GOING WITH THE FLOW Phantom (1971)
When you talk about the art of Lynda Benglis, there's just no avoiding the giant dildo photo. When the New York artist came to Rhode Island College to paint an installation in 1970, Life magazine compared her poured paintings and lumpy drip sculptures to Jackson Pollock. It was a rookie of the year compliment. And in an era charged with the overturning of traditional gender roles, it could also prompt thoughts of the Freudian analogies between brushes and poured paint and cocks and semen and what a ballsy declaration it was for a woman to go pour-to-pour with the big boys.
Before long, Benglis was toying with the whole macho man/dainty damsel thing by advertising her shows with pinup images of her naked feminist self. A postcard for a May 1974 gallery show depicted her from behind, wearing just books and blue jeans pulled down to her ankles. That November, she placed an ad in Artforum magazine showing herself naked and oiled up, with a giant, veiny dildo clutched between her legs. Five Artforum editors published a dissent in the next month's edition, calling the ad a "qualitative leap" in "vulgarity" and a "shabby mockery" of the movement for women's liberation. Other feminists wrote in praising Benglis's macho-parodying, self-parodying move. Guys wrote in praising Benglis's body. Everybody noticed. And the ad is now an icon in the history books.
PROCESS-DRIVEN The Graces (2003-5)
Three and a half decades later, that giant dildo ad is enshrined in a vitrine in her retrospective exhibit at the RISD Museum (224 Benefit Street, Providence, through January 9). It's still blazingly pornographic. Aesthetically, it straddles advertising, photography, performance art, smut, Bugs Bunny mind-warping prank, and political poster, which makes it hard to clearly register its revolutionary badass I'm-no-object sexy seriousness.
The through line of Benglis's art is her repeated flouting of (avant-garde) taste. Born in 1941, she began making poured pieces around the same time that Richard Serra was hurling molten lead at the bases of walls and exhibiting the resulting chance casts. In Blatt (1969), she puddles orange, red, and green paint right on the floor. In Untitled (VW) (1970), she heaps hot red, orange, pink and black polyurethane foam into a bubbly pile in the corner of a room. The foam resembles lava slowly oozing under the weight of gravity. The next development was Phantom (1971), a group of four polyurethane foam sculptures that look like frozen waterfalls spilling out from the gallery wall. And they glow green when the room is dark.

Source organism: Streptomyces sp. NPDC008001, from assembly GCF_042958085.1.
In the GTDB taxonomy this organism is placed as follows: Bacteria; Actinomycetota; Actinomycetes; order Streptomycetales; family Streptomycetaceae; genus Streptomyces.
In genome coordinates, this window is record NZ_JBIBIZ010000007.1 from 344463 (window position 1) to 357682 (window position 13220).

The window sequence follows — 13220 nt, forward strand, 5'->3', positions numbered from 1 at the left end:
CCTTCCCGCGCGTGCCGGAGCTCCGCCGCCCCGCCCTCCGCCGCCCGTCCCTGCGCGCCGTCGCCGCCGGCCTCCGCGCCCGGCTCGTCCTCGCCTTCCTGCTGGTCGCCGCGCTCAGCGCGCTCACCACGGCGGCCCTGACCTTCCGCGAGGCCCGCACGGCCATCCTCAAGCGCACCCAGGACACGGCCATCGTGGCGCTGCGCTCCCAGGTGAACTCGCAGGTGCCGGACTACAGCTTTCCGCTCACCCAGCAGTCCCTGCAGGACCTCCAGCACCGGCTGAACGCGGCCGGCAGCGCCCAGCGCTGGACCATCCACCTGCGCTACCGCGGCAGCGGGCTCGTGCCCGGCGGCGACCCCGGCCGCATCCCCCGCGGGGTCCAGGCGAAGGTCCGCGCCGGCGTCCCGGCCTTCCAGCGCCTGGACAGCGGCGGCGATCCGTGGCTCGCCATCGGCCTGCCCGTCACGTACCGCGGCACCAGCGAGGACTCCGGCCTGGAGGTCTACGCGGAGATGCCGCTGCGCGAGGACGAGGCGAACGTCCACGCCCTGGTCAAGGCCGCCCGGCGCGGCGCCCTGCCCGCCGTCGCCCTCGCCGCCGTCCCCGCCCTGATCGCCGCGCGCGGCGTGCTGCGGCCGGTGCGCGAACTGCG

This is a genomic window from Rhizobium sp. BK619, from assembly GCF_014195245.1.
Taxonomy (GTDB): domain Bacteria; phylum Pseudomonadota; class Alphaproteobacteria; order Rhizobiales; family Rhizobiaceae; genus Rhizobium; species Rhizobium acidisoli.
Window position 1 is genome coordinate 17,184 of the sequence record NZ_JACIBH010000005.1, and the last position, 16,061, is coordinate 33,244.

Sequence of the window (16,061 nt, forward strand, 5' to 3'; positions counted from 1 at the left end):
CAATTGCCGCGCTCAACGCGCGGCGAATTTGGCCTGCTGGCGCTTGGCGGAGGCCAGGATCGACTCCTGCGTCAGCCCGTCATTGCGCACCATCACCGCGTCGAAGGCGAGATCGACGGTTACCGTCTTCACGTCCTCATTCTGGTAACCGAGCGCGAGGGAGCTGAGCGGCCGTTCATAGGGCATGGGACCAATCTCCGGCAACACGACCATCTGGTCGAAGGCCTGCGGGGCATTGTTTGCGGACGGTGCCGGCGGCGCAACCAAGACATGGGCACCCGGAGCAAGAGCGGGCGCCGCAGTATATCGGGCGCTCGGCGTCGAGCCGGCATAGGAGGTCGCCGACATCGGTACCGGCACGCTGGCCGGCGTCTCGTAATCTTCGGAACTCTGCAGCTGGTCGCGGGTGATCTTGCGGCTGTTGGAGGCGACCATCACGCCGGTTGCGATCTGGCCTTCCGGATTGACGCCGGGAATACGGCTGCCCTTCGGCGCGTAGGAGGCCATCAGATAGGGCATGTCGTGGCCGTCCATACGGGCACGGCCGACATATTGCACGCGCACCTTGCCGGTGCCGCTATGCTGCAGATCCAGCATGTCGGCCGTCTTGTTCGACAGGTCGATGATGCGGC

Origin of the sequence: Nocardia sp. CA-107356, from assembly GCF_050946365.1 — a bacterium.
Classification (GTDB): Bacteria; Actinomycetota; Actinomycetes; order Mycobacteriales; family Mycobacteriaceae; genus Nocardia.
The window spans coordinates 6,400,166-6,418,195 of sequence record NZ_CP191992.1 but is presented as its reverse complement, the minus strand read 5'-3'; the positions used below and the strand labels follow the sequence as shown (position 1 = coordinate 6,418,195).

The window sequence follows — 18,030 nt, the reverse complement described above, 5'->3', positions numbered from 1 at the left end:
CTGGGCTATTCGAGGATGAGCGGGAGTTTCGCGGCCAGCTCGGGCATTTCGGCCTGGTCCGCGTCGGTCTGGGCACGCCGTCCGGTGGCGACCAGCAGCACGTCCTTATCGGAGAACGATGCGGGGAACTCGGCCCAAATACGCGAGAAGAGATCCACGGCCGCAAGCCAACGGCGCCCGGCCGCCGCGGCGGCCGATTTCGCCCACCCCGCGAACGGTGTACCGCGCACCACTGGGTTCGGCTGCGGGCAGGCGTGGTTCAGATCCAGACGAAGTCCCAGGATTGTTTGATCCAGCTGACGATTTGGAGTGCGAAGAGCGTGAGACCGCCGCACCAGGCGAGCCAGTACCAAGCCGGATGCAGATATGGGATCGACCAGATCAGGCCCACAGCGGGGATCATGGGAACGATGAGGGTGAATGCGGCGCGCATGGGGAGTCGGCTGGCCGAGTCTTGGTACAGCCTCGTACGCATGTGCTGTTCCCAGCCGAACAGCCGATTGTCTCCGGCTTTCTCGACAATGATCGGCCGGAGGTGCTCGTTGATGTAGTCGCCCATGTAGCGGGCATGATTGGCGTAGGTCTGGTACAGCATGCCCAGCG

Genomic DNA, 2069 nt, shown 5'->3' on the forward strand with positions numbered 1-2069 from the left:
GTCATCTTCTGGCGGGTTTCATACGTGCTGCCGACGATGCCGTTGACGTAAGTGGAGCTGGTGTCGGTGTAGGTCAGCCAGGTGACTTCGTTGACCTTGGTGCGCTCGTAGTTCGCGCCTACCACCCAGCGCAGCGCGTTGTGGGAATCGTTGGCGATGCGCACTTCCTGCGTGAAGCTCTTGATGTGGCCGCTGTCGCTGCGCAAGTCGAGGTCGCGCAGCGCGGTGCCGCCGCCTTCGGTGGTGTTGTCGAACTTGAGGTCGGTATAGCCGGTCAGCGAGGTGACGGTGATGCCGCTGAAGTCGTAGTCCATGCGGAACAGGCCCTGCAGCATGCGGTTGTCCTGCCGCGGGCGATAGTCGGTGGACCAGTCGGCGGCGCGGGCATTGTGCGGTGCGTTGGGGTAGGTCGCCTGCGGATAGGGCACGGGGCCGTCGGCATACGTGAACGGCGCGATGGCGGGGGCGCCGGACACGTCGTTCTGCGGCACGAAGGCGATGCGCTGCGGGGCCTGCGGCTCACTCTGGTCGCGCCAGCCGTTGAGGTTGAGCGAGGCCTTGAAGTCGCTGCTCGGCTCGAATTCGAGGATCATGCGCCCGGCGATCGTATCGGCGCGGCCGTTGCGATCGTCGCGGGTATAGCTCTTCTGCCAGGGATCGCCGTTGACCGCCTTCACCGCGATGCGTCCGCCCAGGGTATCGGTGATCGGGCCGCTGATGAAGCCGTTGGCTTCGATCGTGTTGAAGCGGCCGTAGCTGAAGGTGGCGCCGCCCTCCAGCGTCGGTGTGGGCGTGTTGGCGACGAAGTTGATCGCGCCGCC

Serra's sculptures were serious and gray and growled that their massiveness might crush you. Benglis's have a slower, geological motion, given a neon glow by her exuberant adoption of synthetic materials and gaudy pop colors.
Next Benglis made knots of rolled canvas covered with plaster, paint, and glitter ('71-'74); video experiments, including Female Sensibility ('73), which shows two women kissing and licking each other's faces to a random soundtrack of chitchat, phone calls, and radio broadcasts; fans, pleated metal ribbon sculptures, and abstracted body forms (late '70s and '80s); and wounded, gutted ceramics ('90s). The past decade is represented by columns of vases and saucers seemingly made from chunky purple ice. In fact, they're polyurethane casts of structures she built up with synthetic spray foam.